Justices Ashok Bhan and Markandey Katju of the apex court heard the arguments. They took notice of the fact that the ICWAI had laid down the principles of determining cost of production for captive consumption and formulated CAS-4, a standard for cost accounting. In this standard, `cost of production' has been defined as consisting of `material consumed, direct wages and salaries, direct expenses, works overheads, quality control cost, research and development cost, packing cost, administrative overheads relating to production.'
The court observed that the Central Board of Excise and Customs (CBEC) has recognised the cost accounting principles stipulated by the ICWAI. The Board's circular requires the Department to determine the cost of production of captively consumed goods `strictly in accordance with CAS-4'.
The standard appears to have fared well in practice. "The Tribunal in the case of BMF Beltings Ltd vs CCE for the period 1995 to 2000 has directed the Department to apply CAS-4 for the determination of the cost of production of the captively consumed goods," said the apex court, citing earlier decisions of the Tribunal. "In ITC vs CCE the Tribunal held that the Department has to calculate the cost of production in terms of CAS-4. Other decisions of the Tribunal, wherein it has directed that CAS-4 be applied for determination of the cost of production, are Teja Engineering vs CCE, Ashima Denims vs CCE, and Arti Industries vs CCE. This is, therefore, a consistent view taken by the Tribunal. The Department has not filed any appeal in these cases and accepted the legal position."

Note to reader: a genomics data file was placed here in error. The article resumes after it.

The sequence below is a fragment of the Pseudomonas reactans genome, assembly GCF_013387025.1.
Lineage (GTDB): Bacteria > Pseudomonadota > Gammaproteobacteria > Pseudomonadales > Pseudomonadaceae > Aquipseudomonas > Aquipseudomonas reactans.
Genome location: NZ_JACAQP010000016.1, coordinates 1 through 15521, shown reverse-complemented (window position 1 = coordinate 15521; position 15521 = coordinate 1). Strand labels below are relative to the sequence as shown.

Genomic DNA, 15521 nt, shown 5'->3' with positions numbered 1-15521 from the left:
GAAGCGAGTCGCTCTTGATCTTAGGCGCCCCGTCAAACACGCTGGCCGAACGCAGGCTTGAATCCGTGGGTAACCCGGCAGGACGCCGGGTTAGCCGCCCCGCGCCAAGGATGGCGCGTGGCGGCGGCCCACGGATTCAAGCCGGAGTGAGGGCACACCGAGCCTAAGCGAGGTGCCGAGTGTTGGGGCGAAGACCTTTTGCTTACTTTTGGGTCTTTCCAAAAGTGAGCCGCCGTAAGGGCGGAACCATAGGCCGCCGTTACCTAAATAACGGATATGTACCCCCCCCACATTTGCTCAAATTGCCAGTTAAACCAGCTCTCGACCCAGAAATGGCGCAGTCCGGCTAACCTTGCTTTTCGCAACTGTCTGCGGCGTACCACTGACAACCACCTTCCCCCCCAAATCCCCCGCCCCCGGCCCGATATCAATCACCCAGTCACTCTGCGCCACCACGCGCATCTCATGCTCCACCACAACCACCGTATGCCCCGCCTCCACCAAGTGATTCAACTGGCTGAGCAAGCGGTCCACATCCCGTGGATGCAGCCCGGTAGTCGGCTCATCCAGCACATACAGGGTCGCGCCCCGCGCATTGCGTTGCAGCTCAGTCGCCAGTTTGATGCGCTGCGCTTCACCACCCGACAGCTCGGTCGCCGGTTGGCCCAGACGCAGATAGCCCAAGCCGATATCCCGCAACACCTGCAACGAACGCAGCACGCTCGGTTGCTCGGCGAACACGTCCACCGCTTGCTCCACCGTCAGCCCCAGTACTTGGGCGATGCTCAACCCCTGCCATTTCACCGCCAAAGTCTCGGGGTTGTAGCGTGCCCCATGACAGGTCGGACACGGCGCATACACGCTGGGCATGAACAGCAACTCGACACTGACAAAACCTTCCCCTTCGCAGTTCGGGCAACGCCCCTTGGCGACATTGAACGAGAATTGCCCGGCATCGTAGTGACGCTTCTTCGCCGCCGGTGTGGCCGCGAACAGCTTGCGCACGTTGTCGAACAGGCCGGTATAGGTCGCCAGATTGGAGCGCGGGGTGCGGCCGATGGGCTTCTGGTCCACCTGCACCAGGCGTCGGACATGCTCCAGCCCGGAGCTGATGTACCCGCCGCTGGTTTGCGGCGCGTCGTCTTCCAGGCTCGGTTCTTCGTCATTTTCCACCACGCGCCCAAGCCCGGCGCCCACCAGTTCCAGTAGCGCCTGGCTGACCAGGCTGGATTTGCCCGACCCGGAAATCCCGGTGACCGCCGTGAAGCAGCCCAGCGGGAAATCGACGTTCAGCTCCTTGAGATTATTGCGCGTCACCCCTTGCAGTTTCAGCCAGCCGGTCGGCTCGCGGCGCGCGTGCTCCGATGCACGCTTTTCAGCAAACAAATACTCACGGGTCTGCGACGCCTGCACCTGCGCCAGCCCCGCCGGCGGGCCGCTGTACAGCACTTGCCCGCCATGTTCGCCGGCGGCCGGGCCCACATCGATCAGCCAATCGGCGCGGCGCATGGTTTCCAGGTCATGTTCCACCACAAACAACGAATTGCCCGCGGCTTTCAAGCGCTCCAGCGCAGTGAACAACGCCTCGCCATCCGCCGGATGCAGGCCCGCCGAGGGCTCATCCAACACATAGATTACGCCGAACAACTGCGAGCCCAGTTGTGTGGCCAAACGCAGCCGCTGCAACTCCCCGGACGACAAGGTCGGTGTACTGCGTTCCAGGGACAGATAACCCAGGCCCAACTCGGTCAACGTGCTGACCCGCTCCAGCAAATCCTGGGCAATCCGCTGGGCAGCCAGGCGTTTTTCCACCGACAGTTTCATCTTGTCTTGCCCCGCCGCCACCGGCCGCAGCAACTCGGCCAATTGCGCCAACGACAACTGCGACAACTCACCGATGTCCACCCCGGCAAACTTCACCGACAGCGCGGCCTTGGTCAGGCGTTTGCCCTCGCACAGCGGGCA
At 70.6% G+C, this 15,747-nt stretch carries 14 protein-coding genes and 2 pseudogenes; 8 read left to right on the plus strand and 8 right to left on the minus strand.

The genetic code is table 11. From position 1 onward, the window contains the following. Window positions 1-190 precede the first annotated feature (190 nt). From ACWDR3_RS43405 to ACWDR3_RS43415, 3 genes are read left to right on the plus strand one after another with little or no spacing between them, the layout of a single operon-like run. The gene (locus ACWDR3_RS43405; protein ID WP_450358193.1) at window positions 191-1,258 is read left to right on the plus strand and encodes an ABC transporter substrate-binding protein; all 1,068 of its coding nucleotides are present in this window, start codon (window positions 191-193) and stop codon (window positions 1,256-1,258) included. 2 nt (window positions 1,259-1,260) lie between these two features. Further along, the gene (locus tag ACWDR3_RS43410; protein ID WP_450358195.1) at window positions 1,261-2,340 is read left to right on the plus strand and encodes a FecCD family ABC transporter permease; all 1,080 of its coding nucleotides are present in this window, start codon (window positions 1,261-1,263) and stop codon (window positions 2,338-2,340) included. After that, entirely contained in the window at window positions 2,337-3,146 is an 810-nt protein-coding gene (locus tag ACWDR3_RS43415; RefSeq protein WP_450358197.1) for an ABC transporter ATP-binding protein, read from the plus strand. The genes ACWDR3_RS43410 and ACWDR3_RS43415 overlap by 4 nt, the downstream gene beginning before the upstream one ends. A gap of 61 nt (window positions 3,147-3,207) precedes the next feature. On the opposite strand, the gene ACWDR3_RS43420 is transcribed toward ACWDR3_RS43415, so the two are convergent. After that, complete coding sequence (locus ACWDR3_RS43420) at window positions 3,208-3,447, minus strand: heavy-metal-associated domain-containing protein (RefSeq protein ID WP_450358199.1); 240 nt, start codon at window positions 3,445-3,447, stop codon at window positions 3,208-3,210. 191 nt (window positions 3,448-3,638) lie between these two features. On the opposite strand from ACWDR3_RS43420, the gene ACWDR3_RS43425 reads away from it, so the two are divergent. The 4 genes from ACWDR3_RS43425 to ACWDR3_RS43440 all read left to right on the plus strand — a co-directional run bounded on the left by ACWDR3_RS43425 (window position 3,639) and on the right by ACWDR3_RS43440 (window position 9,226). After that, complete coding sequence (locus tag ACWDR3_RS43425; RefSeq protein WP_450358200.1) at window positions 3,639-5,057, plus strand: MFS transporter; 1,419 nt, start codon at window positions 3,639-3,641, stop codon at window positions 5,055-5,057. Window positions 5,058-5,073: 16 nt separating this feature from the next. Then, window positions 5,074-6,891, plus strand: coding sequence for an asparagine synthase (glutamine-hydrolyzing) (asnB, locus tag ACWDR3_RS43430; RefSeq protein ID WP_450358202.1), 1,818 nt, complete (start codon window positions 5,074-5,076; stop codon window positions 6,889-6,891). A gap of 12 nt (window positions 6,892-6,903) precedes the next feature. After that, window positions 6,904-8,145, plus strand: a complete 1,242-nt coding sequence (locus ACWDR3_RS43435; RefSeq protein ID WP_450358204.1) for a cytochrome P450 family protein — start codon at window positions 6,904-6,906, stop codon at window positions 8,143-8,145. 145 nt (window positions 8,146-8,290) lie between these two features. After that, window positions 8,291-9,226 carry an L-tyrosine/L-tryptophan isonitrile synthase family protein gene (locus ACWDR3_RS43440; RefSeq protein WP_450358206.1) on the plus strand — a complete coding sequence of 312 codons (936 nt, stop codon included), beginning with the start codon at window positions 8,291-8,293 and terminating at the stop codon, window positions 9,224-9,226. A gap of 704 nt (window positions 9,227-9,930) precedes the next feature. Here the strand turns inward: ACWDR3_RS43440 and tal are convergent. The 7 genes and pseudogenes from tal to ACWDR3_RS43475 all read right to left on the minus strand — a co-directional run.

It may be interesting to know that though CAS-4 came in subsequent to the filing of the current appeals before the apex court, the verdict went in favour of Cadbury.
"Given that I regularly eat four squares of dairy milk chocolate before training and major races, I'm delighted to have joined up with Cadbury," is a quote of athlete Paula Radcliffe. "And one thing's for sure, I certainly won't be running low in supplies in the near future," she'd add. Similarly, accountants can be sure that professional bodies such as the ICAI and the ICWAI won't be running low in supplies of standards to come in handy when arguing with the taxman.
"Las cosas claras y el chocolate espeso."
"Ideas should be clear and chocolate thick. A Spanish proverb!"